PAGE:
Is Diebold about to acquire Wincor Nixdorf for $1.8 billion?

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According to multiple news sources, financial self-service manufacturer Diebold is in talks with German ATM maker Wincor Nixdorf over a potential takeover. The deal would value Diebold at nearly $2 billion as it looks to move into the digital payments space.

 

Non-binding agreement

On October 17th Diebold revealed that they have entered into a non-binding term sheet agreement with Nixdorf as they thrash out the details regarding a potential business combination.

Diebold is rumoured to have offered Wincor €1.57 billion ($1.8 billion).

Both firms are well respected in the ATM manufacturing industry, with Diebold and Wincor the 2nd and 3rd highest grossing firms in their fields.

If a takeover does happen, it will involve a cash-and-share deal with Wincor being valued at €52.50 a share. The acquisition would value Diebold at approximately $1.9 billion.

 

Why is this deal happening?

There are many reasons as to why Diebold is interested in buying out Wincor, the main being a move into the digital payments sector.

By purchasing Wincor, Diebold can use Wincor’s technology to develop new software and IT services, as well as adding to its 16,000 employee base.

Both Diebold and Wincor concede that mobile payments are the future, with ATM usage expecting to decrease in the next few years.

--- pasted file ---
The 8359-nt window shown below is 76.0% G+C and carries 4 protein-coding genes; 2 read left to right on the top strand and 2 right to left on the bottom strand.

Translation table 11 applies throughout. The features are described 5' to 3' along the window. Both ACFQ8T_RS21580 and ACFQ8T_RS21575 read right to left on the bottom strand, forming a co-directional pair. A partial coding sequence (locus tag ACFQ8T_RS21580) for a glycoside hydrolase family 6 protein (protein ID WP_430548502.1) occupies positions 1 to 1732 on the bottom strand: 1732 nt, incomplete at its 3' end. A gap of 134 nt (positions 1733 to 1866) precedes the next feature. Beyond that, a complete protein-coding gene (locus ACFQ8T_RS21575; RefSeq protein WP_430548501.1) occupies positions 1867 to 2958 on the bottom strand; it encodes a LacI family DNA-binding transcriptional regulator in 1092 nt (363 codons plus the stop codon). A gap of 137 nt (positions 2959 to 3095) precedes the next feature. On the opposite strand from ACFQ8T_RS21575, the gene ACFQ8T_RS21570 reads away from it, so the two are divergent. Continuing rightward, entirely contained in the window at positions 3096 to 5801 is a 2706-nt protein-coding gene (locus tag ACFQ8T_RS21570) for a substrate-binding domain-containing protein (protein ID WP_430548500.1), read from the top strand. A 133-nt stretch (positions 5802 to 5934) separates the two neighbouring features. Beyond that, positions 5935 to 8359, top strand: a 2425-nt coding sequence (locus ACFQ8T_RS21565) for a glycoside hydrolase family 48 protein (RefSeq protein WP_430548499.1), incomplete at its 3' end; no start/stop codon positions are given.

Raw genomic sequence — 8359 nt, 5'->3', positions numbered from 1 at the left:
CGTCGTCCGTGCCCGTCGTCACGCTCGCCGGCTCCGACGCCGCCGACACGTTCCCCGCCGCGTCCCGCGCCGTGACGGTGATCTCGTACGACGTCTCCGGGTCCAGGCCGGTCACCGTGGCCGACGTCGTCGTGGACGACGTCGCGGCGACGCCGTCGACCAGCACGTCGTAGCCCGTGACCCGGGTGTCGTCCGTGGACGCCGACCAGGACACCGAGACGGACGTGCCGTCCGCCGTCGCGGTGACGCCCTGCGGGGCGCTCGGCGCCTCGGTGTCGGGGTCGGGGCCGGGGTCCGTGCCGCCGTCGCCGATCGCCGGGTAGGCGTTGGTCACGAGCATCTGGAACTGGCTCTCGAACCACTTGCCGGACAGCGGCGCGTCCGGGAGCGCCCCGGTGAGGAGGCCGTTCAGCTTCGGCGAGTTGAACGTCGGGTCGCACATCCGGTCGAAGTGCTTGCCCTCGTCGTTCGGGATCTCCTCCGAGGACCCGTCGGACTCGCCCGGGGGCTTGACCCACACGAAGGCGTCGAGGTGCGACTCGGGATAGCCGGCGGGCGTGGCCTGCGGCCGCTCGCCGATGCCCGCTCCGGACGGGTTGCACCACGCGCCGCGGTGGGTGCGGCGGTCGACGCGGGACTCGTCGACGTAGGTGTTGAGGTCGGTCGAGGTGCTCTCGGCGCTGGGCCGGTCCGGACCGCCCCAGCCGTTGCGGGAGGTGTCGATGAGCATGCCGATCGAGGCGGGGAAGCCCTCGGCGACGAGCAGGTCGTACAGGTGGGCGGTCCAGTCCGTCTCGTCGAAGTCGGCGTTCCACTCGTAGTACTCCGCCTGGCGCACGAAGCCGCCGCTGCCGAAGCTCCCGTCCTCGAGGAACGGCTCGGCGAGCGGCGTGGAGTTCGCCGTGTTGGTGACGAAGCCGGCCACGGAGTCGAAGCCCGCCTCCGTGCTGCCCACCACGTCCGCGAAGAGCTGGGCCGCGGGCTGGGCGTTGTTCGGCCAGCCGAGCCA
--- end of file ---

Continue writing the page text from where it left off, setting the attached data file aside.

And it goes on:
‘‘The trend towards digitization embraced by both banks and retailers has added to the momentum of change, with software and high-end service solutions playing a prominent role and opening up opportunities for growth at Wincor Nixdorf,’’ explained Eckard Heidloff, Chief Executive of Wincor back in April.

In the UK however, cash machines will still play a large role in the future, with Payments UK predicting that British consumers will make 2.5 billion ATM withdrawals in 2024.

 

International expansion

The acquisition will also give US-based Diebold an opportunity to expand into European markets, with the continent responsible for just 15 per cent of Diebold’s revenue. Paderborn-based Nixorf generates 70 per cent of its revenue in Europe, which is approximately €2.47 billion a year.

‘‘This planned transaction makes sense,’’ said DZ Bank analyst Harald Schnitzer, who added that Nixorf ‘‘has a dominant presence in Europe whereas Diebold’s main strengths are in the United States.’’

According to Bloomberg, this will be the largest acquisition in Diebold’s history, topping the $225m takeover of Diebold Procomp in 1999.

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